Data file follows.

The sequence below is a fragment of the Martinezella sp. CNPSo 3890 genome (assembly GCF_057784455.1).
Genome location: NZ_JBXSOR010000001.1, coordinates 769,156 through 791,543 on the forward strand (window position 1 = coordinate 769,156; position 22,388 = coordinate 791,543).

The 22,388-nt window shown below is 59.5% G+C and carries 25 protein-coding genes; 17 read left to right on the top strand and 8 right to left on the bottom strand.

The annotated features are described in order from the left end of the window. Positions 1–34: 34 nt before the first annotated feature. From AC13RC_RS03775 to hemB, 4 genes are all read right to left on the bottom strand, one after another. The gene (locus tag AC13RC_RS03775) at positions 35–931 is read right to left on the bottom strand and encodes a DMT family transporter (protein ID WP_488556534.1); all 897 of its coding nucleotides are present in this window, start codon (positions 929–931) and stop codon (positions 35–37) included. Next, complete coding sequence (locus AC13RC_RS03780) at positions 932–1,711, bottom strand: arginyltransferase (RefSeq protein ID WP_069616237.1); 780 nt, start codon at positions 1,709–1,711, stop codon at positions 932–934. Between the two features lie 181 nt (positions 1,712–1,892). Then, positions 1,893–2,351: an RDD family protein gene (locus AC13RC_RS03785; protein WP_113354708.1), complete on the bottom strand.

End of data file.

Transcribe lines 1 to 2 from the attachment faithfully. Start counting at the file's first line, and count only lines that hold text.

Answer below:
The sequence below is a fragment of the Martinezella sp. CNPSo 3890 genome (assembly GCF_057784455.1).
Genome location: NZ_JBXSOR010000001.1, coordinates 769,156 through 791,543 on the forward strand (window position 1 = coordinate 769,156; position 22,388 = coordinate 791,543).